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3Q: The future of nuclear energy in Japan

TEPCO executive discusses the fallout of the Fukushima Daiichi nuclear accident and Japan’s nuclear energy future.

Turner Jackson May 29, 2019 MITEI

Naomi Hirose, former president and current executive vice chairman of Fukushima Affairs at Tokyo Electric Power Company (TEPCO), recently spoke at a MIT Energy Initiative (MITEI) seminar at the Department of Nuclear Science and Engineering. The seminar focused on TEPCO’s cleanup and rehabilitation efforts after the Fukushima Daiichi nuclear accident, the current nuclear energy landscape in Japan, and predictions of the role that nuclear energy will play in the upcoming decades for the country.

Q: Since the Fukushima Daiichi accident in 2011, how has TEPCO been working to reestablish public trust?

A: Gaining public trust is the most important but challenging issue for TEPCO. To fulfill our responsibility to the people affected by the accident, we disclose all data related to the decommissioning operations to the public. We also dispatch employees to assist with the cleanup of the affected areas that would allow evacuees to return home.

As a nuclear power plant operator, the continuous safe operation of nuclear power plants is the apparent evidence needed for us to reestablish public trust, but we are unable to do that at present because all of our plants are inoperative. Instead, we are making efforts to gain the understanding and trust of local residents by inviting them to the plants and explaining our safety measures in an accessible manner. We are aiming to share the concept of “the plant is our plant based in our community” with local residents.

Q: What techniques have you used in the cleanup and removal efforts at the power plant and surrounding areas?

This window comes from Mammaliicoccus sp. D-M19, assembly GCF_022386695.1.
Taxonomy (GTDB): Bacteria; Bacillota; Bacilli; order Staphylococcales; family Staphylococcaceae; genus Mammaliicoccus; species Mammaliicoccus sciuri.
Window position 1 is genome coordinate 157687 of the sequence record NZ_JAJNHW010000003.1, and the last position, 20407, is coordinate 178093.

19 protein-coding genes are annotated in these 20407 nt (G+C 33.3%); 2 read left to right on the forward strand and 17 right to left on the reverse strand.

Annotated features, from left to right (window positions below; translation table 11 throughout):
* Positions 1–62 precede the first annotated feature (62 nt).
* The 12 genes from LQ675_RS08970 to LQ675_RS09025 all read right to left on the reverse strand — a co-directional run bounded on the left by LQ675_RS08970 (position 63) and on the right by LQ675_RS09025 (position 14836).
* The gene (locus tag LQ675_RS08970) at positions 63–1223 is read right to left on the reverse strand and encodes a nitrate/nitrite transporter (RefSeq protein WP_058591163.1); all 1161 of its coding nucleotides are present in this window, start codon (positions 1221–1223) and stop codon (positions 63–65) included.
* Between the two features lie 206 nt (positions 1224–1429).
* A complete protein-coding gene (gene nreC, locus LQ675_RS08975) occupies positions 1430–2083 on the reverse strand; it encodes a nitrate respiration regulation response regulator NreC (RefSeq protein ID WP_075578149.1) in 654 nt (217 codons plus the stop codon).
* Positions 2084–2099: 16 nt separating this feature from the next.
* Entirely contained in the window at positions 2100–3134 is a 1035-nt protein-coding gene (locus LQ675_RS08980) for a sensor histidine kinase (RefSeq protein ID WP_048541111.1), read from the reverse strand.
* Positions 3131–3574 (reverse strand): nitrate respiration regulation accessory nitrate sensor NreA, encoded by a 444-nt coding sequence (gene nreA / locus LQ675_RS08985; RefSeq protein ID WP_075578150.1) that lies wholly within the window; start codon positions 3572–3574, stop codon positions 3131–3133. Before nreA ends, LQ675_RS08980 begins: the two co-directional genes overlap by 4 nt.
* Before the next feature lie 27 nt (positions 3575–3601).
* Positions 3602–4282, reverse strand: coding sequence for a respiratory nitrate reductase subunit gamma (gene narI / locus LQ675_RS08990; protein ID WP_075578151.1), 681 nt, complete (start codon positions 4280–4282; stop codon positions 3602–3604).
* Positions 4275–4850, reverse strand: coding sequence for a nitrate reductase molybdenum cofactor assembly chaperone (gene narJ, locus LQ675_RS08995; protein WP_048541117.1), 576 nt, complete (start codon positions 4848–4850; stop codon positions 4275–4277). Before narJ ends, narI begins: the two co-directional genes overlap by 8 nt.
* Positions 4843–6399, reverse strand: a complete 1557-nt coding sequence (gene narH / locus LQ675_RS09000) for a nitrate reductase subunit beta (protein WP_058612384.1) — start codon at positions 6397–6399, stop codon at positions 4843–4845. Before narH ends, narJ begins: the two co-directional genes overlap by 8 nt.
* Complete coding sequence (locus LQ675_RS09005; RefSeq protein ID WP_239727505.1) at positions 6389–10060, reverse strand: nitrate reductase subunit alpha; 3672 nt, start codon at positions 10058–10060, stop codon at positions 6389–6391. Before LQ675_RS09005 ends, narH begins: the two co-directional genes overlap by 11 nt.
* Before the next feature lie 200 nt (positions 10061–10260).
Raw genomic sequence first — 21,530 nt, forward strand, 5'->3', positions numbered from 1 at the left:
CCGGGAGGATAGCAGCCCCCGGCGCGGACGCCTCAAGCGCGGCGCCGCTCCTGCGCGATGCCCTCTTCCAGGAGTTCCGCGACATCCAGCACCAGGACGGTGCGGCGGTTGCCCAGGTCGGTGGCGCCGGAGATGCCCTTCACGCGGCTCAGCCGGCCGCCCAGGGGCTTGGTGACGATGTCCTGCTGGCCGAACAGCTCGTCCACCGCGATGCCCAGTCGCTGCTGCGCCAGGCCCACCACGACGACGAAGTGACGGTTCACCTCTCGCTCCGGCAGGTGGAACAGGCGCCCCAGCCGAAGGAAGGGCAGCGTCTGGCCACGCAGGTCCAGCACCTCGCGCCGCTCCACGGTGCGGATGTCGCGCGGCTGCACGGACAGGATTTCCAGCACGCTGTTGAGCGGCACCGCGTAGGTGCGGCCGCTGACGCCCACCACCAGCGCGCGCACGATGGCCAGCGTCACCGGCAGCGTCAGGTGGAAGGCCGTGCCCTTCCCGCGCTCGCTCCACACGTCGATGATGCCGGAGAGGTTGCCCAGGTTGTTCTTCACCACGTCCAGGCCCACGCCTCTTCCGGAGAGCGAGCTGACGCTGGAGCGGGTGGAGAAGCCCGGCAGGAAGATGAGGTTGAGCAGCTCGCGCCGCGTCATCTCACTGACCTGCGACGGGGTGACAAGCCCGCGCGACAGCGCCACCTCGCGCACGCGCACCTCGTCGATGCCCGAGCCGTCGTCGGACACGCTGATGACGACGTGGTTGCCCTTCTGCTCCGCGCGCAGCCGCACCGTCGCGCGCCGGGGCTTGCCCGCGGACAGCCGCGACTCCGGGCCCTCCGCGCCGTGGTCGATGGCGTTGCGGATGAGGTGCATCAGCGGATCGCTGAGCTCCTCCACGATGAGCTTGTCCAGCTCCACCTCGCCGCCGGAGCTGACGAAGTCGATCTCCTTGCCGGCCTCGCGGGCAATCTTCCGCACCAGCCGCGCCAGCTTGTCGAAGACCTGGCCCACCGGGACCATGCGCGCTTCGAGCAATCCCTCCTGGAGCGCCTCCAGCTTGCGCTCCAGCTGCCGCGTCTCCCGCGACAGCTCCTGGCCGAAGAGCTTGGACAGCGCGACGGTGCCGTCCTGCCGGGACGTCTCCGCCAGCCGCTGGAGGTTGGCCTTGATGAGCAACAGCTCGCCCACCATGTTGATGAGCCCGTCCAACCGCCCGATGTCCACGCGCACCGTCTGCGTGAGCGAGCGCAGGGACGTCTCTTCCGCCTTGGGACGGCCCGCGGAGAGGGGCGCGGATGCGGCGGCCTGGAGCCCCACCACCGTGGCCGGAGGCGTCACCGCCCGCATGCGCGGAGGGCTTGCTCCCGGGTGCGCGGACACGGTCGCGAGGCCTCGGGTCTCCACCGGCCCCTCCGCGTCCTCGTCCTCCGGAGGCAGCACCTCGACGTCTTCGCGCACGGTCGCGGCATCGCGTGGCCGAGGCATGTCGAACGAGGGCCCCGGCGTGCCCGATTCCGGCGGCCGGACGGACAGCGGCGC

A: At the power plant, measures such as the removal of rubble from the site and the decontamination of soil and ground paving are underway. As a result, the Green Zone (where protective gear is no longer necessary) has gradually expanded. By May 2018, the Green Zone expanded to comprise 96% of the plant site. For surrounding areas, measures to deal with radioactive substances are being implemented by national and local governments based on laws such as the Act on Special Measures concerning the Handling of Radioactive Pollution. We help with decontamination work headed up by the government. Due to these efforts, radiation dosage levels in the surrounding communities have decreased significantly and designated evacuation zones have decreased, as well.

Q: What is the current energy mix in Japan, and how are you working to shape the future of TEPCO and the nuclear energy sector?

A: As of 2016, 82% of Japan’s energy was from fossil fuels, 16% from renewables, and 2% from nuclear. In 2030, the Japanese government’s target is to have a mix of 56% from fossil fuels, 22% from renewables, and 22% from nuclear, which is a very ambitious goal. We will not only need to restart the existing plants, but also construct new nuclear power plants to achieve it.

In Japan, the electricity market has been deregulated, so we have to compete with the newcomers to the market. To gain the competitive edge, TEPCO is making efforts to reduce costs, enhance customer service, and improve technology. At the same time, we are trying to build solidarity through the company. For nuclear energy, we are instilling a commitment to safety culture to regain public trust; then we plan to restart the existing nuclear plants. Eventually, we aim to become a comprehensive energy company not only in Japan, but also globally.


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